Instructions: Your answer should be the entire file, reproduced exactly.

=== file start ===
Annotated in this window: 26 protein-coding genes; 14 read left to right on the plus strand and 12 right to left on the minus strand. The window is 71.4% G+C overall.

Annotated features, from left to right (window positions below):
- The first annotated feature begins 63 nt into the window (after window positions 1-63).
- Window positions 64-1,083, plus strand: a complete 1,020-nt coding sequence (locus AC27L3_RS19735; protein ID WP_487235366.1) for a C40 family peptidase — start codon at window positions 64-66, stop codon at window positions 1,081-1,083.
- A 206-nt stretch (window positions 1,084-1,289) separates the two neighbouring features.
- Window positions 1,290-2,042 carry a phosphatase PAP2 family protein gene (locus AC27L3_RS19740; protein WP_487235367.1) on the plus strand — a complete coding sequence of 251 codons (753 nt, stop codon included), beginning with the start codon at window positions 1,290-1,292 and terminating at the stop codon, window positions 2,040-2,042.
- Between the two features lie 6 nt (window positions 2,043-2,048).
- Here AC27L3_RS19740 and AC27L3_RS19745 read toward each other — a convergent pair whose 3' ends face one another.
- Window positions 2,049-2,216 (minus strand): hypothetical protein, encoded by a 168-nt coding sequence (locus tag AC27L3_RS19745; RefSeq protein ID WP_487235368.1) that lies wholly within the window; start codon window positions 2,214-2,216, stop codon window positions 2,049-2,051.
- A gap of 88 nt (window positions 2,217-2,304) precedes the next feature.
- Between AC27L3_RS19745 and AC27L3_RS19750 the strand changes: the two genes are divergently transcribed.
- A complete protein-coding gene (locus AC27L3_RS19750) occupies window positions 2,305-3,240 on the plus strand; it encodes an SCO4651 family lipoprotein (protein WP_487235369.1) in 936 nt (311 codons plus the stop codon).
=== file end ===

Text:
Annotated in this window: 26 protein-coding genes; 14 read left to right on the plus strand and 12 right to left on the minus strand. The window is 71.4% G+C overall.

Annotated features, from left to right (window positions below):
- The first annotated feature begins 63 nt into the window (after window positions 1-63).
- Window positions 64-1,083, plus strand: a complete 1,020-nt coding sequence (locus AC27L3_RS19735; protein ID WP_487235366.1) for a C40 family peptidase — start codon at window positions 64-66, stop codon at window positions 1,081-1,083.
- A 206-nt stretch (window positions 1,084-1,289) separates the two neighbouring features.
- Window positions 1,290-2,042 carry a phosphatase PAP2 family protein gene (locus AC27L3_RS19740; protein WP_487235367.1) on the plus strand — a complete coding sequence of 251 codons (753 nt, stop codon included), beginning with the start codon at window positions 1,290-1,292 and terminating at the stop codon, window positions 2,040-2,042.
- Between the two features lie 6 nt (window positions 2,043-2,048).
- Here AC27L3_RS19740 and AC27L3_RS19745 read toward each other — a convergent pair whose 3' ends face one another.
- Window positions 2,049-2,216 (minus strand): hypothetical protein, encoded by a 168-nt coding sequence (locus tag AC27L3_RS19745; RefSeq protein ID WP_487235368.1) that lies wholly within the window; start codon window positions 2,214-2,216, stop codon window positions 2,049-2,051.
- A gap of 88 nt (window positions 2,217-2,304) precedes the next feature.
- Between AC27L3_RS19745 and AC27L3_RS19750 the strand changes: the two genes are divergently transcribed.
- A complete protein-coding gene (locus AC27L3_RS19750) occupies window positions 2,305-3,240 on the plus strand; it encodes an SCO4651 family lipoprotein (protein WP_487235369.1) in 936 nt (311 codons plus the stop codon).